The National Advertising Division has referred advertising claims made by The a2 Milk Company (a2MC) for its a2 Milk product to the Federal Trade Commission (FTC) for further review, after the advertiser declined to participate in a review of its advertising claims, including claims that its product is “Easier on digestion” and “May help some avoid discomfort.”
NAD is an investigative unit of the advertising industry’s system of self-regulation. It is administered by the Council of Better Business Bureau.
The claims at issue were initially challenged by the National Milk Producers Federation (NMPF). The challenger maintained that a2MC falsely promises consumers that its product is “easier on digestion” as compared to conventional milk, and that consumers can “avoid digestive discomfort” and will “feel the difference.” The challenger also stated that a2MC falsely claims that conventional milk is likely to induce “painful bloating, wind, cramps, [gut] inflammation” and other uncomfortable symptoms.
According to NMPF, the research underlying a2MC’s claims contains errors in study design, methodology, and population selection and is unreliable and clinically insignificant.
The challenger argued that a2MC’s health claims and the scientific theory underlying its claims are unsupported and that the insufficiency of a2MC’s evidence has been acknowledged by governmental regulators including the European Food Safety Authority (EFSA), Food Standards Australia New Zealand (FSANZ), and the New Zealand Food Standards Authority (NZFSA).
The advertiser declined to participate in the NAD proceeding and asked NAD to administratively close the matter.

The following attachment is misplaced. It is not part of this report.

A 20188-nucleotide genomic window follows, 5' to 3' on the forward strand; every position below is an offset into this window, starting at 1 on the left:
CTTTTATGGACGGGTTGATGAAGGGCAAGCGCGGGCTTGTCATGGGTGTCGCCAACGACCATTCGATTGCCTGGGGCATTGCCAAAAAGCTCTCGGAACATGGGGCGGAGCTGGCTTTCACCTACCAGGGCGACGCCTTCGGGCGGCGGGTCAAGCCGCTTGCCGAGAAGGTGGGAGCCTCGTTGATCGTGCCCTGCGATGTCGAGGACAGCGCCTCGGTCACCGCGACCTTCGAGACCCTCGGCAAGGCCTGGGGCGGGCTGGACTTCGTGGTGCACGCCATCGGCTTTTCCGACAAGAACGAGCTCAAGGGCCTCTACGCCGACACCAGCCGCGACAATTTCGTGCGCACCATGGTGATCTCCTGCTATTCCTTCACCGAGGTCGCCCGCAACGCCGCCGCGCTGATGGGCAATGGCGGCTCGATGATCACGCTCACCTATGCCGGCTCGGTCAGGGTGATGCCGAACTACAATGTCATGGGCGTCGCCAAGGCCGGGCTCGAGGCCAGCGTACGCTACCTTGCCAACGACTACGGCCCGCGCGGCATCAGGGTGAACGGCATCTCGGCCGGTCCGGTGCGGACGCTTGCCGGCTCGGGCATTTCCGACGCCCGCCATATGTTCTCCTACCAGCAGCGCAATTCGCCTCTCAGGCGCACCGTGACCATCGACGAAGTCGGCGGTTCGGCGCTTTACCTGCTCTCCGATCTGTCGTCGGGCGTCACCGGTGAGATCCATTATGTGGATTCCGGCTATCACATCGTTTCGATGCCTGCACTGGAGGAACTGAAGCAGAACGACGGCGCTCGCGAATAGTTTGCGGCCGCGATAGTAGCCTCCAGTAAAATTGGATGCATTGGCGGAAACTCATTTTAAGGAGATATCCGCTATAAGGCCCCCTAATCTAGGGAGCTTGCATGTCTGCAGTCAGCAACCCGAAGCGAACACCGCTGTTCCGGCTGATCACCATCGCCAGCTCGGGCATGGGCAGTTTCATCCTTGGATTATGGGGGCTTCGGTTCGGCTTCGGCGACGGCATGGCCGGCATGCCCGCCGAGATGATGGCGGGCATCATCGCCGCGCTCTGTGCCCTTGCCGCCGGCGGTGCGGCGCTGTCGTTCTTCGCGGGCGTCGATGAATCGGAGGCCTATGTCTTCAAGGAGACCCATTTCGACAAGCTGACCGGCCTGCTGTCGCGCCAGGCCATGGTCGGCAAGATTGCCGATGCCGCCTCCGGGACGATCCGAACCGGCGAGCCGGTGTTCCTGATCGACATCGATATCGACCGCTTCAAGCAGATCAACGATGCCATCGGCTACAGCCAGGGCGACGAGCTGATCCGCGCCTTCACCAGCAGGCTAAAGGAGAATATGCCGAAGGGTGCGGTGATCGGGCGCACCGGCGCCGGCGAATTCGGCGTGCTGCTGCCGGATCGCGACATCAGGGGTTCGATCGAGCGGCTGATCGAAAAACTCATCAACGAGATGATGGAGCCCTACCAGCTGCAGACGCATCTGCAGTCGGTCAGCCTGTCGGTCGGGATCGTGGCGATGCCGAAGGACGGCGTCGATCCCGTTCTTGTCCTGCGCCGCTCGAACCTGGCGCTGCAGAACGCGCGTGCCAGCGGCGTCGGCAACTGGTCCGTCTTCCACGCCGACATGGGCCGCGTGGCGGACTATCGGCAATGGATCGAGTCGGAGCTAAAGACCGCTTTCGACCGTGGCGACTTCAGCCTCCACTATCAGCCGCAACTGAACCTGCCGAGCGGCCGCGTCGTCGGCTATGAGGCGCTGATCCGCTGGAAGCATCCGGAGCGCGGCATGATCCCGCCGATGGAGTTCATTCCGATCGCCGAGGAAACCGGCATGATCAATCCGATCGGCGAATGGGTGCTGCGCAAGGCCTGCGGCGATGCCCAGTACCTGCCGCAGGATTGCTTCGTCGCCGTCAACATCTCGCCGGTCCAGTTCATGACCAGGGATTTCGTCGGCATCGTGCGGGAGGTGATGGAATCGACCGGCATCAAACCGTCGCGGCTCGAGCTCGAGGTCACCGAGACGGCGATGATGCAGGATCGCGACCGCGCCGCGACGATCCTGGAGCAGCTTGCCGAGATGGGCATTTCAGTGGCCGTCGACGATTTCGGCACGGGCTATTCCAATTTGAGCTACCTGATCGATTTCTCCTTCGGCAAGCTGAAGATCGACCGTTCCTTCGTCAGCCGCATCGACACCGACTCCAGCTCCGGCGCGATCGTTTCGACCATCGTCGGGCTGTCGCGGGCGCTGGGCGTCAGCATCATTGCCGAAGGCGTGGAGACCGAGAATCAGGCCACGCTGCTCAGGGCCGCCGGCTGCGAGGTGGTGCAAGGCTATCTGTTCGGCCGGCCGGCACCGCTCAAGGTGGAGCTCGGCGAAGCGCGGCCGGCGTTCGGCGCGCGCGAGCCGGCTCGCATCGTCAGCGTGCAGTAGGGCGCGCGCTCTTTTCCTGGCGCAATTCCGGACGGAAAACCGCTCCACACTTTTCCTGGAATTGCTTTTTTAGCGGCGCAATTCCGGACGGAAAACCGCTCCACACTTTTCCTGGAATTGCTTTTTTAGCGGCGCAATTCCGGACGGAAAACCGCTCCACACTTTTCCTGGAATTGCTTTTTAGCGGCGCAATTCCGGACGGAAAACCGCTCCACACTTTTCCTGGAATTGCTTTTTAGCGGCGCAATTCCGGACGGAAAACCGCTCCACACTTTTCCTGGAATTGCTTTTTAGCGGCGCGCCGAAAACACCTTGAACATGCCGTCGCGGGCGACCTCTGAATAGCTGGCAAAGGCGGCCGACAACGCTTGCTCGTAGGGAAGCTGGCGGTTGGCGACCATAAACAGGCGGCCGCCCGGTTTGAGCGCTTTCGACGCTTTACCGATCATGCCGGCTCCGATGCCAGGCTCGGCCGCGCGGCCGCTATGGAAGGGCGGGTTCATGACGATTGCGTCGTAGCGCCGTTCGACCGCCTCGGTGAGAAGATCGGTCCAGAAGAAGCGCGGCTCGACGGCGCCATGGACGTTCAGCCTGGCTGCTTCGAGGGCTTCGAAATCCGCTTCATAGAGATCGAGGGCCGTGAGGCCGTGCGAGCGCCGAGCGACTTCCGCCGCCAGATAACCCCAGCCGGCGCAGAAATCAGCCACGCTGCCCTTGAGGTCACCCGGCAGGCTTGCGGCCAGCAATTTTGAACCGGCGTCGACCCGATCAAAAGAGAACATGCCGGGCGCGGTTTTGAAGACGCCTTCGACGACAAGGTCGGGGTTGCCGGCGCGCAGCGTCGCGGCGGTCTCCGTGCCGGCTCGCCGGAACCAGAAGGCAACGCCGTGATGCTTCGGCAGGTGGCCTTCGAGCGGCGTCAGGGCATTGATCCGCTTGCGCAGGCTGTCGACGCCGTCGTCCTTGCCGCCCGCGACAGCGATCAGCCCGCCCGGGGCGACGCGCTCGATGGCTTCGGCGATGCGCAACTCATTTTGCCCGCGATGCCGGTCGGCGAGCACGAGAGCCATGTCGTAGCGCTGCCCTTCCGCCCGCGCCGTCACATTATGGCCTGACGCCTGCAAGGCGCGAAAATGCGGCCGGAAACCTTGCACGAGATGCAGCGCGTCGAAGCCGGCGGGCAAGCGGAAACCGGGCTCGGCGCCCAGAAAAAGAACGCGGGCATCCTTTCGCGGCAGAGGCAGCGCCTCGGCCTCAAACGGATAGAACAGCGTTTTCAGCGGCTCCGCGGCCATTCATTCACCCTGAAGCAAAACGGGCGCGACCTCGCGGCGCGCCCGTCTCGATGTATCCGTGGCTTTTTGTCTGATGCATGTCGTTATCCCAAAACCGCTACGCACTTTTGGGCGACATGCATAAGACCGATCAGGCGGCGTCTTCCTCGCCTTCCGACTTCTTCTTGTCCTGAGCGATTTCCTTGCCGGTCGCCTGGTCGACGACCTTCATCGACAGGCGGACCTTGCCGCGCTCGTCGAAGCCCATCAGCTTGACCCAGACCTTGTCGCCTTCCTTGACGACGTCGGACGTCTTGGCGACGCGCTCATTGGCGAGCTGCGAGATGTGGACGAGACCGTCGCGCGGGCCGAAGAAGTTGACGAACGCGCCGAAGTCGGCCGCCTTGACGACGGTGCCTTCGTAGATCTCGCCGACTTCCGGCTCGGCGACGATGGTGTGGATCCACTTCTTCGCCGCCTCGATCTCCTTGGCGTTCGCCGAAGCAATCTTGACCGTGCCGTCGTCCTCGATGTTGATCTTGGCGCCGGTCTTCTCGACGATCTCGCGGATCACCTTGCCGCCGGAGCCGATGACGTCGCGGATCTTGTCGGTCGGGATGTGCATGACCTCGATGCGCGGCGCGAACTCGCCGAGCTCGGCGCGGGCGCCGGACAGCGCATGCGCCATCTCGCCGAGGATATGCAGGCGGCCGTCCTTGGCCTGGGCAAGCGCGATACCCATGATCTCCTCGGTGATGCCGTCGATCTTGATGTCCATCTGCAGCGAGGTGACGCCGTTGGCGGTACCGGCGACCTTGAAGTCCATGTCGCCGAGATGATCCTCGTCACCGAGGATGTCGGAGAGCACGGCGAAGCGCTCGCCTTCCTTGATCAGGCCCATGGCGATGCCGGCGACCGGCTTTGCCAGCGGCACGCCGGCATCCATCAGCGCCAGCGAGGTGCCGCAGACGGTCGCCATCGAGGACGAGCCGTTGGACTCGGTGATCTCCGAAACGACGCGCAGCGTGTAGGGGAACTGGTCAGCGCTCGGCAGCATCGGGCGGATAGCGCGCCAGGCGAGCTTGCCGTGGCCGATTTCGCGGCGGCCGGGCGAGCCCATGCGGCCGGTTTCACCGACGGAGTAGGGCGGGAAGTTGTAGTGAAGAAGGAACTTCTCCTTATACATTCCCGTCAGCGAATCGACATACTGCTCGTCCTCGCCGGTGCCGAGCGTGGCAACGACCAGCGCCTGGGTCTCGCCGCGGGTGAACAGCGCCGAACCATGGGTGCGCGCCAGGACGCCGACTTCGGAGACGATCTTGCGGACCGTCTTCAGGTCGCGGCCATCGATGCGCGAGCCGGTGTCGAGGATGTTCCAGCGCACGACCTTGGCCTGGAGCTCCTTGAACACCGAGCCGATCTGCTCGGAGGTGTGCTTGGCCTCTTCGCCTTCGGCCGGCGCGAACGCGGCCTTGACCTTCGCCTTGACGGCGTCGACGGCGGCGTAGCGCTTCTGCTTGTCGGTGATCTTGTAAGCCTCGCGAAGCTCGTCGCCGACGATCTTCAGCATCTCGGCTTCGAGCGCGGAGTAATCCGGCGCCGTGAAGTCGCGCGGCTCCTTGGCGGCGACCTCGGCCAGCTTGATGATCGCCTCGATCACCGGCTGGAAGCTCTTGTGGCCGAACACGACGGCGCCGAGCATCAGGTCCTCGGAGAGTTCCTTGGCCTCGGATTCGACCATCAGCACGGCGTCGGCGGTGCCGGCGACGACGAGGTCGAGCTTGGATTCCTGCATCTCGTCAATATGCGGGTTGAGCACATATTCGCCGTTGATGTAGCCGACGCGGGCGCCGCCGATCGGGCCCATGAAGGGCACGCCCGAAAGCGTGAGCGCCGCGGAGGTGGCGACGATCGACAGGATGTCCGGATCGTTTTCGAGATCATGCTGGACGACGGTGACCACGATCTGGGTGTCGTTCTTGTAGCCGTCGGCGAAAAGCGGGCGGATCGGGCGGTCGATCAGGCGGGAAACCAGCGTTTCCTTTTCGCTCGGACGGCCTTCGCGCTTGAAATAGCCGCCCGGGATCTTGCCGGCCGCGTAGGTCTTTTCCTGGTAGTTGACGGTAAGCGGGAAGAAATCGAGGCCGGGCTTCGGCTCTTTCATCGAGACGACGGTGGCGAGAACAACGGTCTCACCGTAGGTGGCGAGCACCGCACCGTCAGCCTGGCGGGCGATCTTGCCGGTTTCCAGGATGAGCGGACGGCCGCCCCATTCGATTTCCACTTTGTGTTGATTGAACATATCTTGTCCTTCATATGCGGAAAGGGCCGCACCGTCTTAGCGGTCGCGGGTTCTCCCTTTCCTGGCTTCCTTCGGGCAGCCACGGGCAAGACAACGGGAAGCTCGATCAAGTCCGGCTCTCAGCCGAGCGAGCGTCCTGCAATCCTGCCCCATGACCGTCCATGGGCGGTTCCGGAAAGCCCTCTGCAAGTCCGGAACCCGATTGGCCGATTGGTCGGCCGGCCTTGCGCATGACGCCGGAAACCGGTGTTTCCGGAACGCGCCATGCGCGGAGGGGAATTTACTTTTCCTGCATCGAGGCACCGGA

The advertiser noted that the California Department of Food and Agriculture, Milk and Dairy Food Safety Branch (CDFA), reviewed the advertiser's substantiation for core claims critiqued in the NMPF's Complaint and found that the claims appearing on the a2 Milk label complied with Title 21 of the Code of Federal Regulations and the California Food and Agriculture Code. a2MC further asserted that the claim, “Love milk again” is puffery.
Further, the advertiser maintained that NMPF's challenge selectively presents incomplete and outdated research and observations made without the benefit of recent research, including irrelevant references to foreign regulatory review of prior unrelated claims.
NAD acknowledged the advertiser’s position, but noted that in light of the advertiser’s decision against participating in the self-regulatory forum, NAD has referred the matter to the FTC.
Note: A recommendation by NAD to modify or discontinue a claim is not a finding of wrongdoing and an advertiser's voluntary discontinuance or modification of claims should not be construed as an admission of impropriety. It is the policy of NAD not to endorse any company, product, or service. Decisions finding that advertising claims have been substantiated should not be construed as endorsements.
About Advertising Industry Self-Regulation: The Advertising Self-Regulatory Council establishes the policies and procedures for advertising industry self-regulation, including the National Advertising Division (NAD), Children’s Advertising Review Unit (CARU), National Advertising Review Board (NARB), Electronic Retailing Self-Regulation Program (ERSP) and Online Interest-Based Advertising Accountability Program (Accountability Program.) The self-regulatory system is administered by the Council of Better Business Bureaus.
Self-regulation is good for consumers. The self-regulatory system monitors the marketplace, holds advertisers responsible for their claims and practices and tracks emerging issues and trends. Self-regulation is good for advertisers. Rigorous review serves to encourage consumer trust; the self-regulatory system offers an expert, cost-efficient, meaningful alternative to litigation and provides a framework for the development of a self-regulatory solution to emerging issues.
To learn more about supporting advertising industry self-regulation, please visit us at: www.asrcreviews.org.